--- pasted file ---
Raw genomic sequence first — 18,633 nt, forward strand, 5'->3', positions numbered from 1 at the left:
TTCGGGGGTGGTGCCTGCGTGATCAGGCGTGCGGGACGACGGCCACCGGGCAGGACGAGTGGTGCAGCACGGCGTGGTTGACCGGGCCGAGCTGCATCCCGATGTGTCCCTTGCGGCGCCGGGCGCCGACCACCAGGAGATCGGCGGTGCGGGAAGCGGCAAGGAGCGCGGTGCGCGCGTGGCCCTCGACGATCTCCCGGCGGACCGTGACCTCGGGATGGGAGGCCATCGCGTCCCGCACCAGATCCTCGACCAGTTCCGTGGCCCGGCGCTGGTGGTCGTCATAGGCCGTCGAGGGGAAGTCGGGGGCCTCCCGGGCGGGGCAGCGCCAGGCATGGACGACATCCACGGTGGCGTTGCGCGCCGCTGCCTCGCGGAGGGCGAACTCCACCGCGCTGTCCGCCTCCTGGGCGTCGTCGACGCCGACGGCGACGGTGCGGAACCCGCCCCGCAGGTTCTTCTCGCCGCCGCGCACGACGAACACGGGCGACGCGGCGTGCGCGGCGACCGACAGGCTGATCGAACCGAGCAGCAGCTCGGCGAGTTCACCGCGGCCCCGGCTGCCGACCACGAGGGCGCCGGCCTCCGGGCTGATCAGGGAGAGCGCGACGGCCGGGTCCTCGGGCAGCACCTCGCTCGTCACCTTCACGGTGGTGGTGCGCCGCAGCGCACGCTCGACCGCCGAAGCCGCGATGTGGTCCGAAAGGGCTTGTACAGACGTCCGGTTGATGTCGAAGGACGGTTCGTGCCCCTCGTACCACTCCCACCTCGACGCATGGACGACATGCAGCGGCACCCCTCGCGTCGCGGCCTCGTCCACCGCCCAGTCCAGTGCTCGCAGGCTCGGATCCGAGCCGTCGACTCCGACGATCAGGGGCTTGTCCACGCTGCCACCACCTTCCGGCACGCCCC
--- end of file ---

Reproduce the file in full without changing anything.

Raw genomic sequence first — 18,633 nt, forward strand, 5'->3', positions numbered from 1 at the left:
TTCGGGGGTGGTGCCTGCGTGATCAGGCGTGCGGGACGACGGCCACCGGGCAGGACGAGTGGTGCAGCACGGCGTGGTTGACCGGGCCGAGCTGCATCCCGATGTGTCCCTTGCGGCGCCGGGCGCCGACCACCAGGAGATCGGCGGTGCGGGAAGCGGCAAGGAGCGCGGTGCGCGCGTGGCCCTCGACGATCTCCCGGCGGACCGTGACCTCGGGATGGGAGGCCATCGCGTCCCGCACCAGATCCTCGACCAGTTCCGTGGCCCGGCGCTGGTGGTCGTCATAGGCCGTCGAGGGGAAGTCGGGGGCCTCCCGGGCGGGGCAGCGCCAGGCATGGACGACATCCACGGTGGCGTTGCGCGCCGCTGCCTCGCGGAGGGCGAACTCCACCGCGCTGTCCGCCTCCTGGGCGTCGTCGACGCCGACGGCGACGGTGCGGAACCCGCCCCGCAGGTTCTTCTCGCCGCCGCGCACGACGAACACGGGCGACGCGGCGTGCGCGGCGACCGACAGGCTGATCGAACCGAGCAGCAGCTCGGCGAGTTCACCGCGGCCCCGGCTGCCGACCACGAGGGCGCCGGCCTCCGGGCTGATCAGGGAGAGCGCGACGGCCGGGTCCTCGGGCAGCACCTCGCTCGTCACCTTCACGGTGGTGGTGCGCCGCAGCGCACGCTCGACCGCCGAAGCCGCGATGTGGTCCGAAAGGGCTTGTACAGACGTCCGGTTGATGTCGAAGGACGGTTCGTGCCCCTCGTACCACTCCCACCTCGACGCATGGACGACATGCAGCGGCACCCCTCGCGTCGCGGCCTCGTCCACCGCCCAGTCCAGTGCTCGCAGGCTCGGATCCGAGCCGTCGACTCCGACGATCAGGGGCTTGTCCACGCTGCCACCACCTTCCGGCACGCCCC